The cycling and walking paths on the Manhattan Waterfront Greenway, still a work in progress, are the city's greatest contribution to the human-powered community since the 1960s, when Central Park was first closed to auto traffic for weekends plus a few weekday hours. The system, which comprises the Hudson River Greenway and other paths, is far from perfect; riders must be on high alert for hazards, including fellow cyclists whizzing at high speeds. Nevertheless, it permits you to roll through a kaleidoscope of scenes, all while getting your exercise.

Battery Park, at the southern tip of the island, is a good place to start your ride. There you span hundreds of years of New York history in a few minutes. After the Dutch landed in 1623, they stationed cannons here to protect the harbor. The circular brick structure is Castle Clinton, built by the new republic for fortification before the War of 1812. It later became the first processing station for immigrants arriving on American soil in the 19th century. Now run by the National Park Service, Castle Clinton houses an exhibit about the pre-Revolutionary walls discovered while the city was digging a subway tunnel. In the park's northeast corner is "The Sphere," the metal Fritz Koenig sculpture that used to reside in the plaza between the twin towers of the World Trade Center. The 15-foot structure, which was damaged during the attacks but is structurally sound, was moved to the park as a memorial in 2002.

Battery Park is also the embarkation point for the Statue of Liberty/Ellis Island ferry (no bikes allowed), and for the Staten Island ferry. Two museums -- the New York branch of the National Museum of the American Indian and the Museum of Jewish Heritage -- flank the park, which also contains more than a dozen monuments and memorials. But what I find so remarkable is what a leafy contrast the park provides compared with the urban canyons of finance and commerce just beyond its boundaries.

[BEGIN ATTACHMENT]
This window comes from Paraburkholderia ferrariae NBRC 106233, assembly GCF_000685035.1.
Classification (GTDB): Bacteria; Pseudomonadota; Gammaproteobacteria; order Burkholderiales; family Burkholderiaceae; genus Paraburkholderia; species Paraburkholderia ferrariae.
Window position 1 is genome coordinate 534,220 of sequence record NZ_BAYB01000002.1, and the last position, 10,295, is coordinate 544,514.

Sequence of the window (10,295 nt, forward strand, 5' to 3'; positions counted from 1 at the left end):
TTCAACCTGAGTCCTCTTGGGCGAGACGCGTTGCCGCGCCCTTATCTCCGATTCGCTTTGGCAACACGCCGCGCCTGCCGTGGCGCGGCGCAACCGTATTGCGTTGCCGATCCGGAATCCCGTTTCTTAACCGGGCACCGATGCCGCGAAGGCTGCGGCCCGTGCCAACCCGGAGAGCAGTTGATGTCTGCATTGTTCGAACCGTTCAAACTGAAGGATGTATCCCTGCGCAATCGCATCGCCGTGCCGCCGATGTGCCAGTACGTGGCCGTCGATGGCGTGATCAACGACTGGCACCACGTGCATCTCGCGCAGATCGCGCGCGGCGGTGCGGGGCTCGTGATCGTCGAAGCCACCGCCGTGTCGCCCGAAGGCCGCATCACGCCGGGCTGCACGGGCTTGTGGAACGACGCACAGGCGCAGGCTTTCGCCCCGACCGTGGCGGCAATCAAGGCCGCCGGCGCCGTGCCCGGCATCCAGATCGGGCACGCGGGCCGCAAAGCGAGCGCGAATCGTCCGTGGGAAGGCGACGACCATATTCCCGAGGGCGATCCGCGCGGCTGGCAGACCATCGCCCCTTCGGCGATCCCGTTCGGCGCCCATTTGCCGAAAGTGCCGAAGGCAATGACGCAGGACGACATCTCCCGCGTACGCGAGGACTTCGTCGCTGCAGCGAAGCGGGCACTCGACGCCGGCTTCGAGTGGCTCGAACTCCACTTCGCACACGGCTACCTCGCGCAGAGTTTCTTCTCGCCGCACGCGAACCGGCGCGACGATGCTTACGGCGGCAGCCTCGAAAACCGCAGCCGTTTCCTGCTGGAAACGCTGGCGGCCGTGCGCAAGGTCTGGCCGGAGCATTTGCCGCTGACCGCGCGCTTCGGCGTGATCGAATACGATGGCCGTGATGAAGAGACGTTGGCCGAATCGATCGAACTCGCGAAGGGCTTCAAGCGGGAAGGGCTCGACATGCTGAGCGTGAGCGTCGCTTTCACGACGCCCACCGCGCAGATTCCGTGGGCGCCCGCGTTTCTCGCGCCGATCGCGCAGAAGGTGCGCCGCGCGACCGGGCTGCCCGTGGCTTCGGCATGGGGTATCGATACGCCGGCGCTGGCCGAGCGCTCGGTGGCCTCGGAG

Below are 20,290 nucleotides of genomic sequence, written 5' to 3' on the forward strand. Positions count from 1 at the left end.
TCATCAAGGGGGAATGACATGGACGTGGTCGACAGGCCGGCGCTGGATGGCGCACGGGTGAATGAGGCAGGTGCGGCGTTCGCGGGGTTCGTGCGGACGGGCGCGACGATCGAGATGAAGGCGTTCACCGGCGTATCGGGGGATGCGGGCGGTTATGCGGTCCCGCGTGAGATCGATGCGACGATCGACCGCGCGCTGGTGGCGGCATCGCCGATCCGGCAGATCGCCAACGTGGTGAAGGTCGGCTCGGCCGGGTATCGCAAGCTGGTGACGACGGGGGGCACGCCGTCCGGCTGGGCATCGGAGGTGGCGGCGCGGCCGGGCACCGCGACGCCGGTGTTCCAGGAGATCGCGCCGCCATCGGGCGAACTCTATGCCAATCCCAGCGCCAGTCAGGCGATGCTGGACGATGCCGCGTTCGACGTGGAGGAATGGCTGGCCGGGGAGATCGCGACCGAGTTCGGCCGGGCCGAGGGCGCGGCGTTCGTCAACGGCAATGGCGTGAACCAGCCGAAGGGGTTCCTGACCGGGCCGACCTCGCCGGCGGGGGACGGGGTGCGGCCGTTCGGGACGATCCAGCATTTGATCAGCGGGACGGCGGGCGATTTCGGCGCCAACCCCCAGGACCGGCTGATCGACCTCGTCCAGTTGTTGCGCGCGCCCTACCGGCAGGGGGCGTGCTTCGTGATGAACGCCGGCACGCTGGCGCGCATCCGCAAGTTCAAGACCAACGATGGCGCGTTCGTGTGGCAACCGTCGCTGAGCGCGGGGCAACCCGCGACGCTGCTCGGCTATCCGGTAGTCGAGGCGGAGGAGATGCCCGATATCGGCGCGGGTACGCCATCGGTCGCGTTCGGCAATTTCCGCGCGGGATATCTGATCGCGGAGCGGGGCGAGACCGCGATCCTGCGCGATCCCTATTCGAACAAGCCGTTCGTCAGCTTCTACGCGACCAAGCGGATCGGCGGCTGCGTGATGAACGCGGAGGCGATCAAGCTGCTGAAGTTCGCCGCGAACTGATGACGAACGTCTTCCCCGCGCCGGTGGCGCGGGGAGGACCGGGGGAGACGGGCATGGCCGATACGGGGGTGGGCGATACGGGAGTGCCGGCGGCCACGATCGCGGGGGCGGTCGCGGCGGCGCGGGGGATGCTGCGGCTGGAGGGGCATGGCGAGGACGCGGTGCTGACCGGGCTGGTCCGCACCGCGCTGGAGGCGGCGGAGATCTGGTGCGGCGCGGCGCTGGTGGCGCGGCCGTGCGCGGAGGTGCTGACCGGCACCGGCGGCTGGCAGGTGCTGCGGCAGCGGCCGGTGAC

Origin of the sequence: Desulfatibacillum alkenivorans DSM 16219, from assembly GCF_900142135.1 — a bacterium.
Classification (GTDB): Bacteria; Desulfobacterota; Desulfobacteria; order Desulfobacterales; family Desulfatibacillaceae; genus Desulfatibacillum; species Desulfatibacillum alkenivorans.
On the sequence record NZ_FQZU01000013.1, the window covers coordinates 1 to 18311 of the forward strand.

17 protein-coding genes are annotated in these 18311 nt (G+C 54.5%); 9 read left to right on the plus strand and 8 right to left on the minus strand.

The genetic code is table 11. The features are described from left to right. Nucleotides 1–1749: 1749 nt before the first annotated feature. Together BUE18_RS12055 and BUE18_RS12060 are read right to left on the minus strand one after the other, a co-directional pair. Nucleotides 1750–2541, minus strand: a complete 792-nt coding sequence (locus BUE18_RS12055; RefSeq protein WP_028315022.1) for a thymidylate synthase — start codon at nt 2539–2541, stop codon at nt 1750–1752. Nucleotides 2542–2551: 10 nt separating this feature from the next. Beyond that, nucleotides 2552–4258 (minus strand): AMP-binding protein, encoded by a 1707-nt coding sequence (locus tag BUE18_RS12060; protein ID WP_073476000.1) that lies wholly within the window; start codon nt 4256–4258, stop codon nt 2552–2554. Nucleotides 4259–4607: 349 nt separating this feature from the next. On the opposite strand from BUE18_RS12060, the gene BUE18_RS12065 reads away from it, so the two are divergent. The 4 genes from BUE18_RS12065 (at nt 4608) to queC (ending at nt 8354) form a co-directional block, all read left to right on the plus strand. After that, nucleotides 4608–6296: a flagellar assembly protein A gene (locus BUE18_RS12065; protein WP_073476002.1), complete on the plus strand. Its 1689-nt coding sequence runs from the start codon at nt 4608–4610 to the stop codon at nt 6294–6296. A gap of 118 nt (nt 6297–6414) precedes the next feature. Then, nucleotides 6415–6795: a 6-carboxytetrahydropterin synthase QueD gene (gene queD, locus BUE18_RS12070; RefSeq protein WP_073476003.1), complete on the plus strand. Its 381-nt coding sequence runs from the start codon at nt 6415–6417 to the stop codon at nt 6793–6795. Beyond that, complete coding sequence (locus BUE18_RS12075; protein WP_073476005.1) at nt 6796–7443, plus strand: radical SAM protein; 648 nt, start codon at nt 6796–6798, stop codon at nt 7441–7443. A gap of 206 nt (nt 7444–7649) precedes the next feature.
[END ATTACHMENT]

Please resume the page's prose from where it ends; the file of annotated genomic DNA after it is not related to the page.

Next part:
The Hudson River bike path begins on the far western edge of the park, across from the Ritz-Carlton Hotel at the foot of West Street. As you ride north, the huge scar of Ground Zero looms on your right. The pedestrian overpass at Vesey Street is one place to contemplate it. On the left, the apartment houses and shops of Battery Park City invite a detour. Until the late 20th century, this expanse was underwater; landfill from the excavation for the twin towers created the space for what is now a lively city-within-a-city, with water taxis, restaurants and an esplanade that offers stunning vistas of the harbor at the water's edge.

The evolution of the shoreline from brawny industrial port to active leisure space plays itself out like a living timeline as you continue uptown. When I was a kid, the West Side from the Battery to 59th Street consisted of wharves and piers teeming with trucks and longshoremen. My dad would take us for drives on the elevated West Side Highway to gawk at the luxury liners and commercial ships.


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© 2006 The Washington Post Company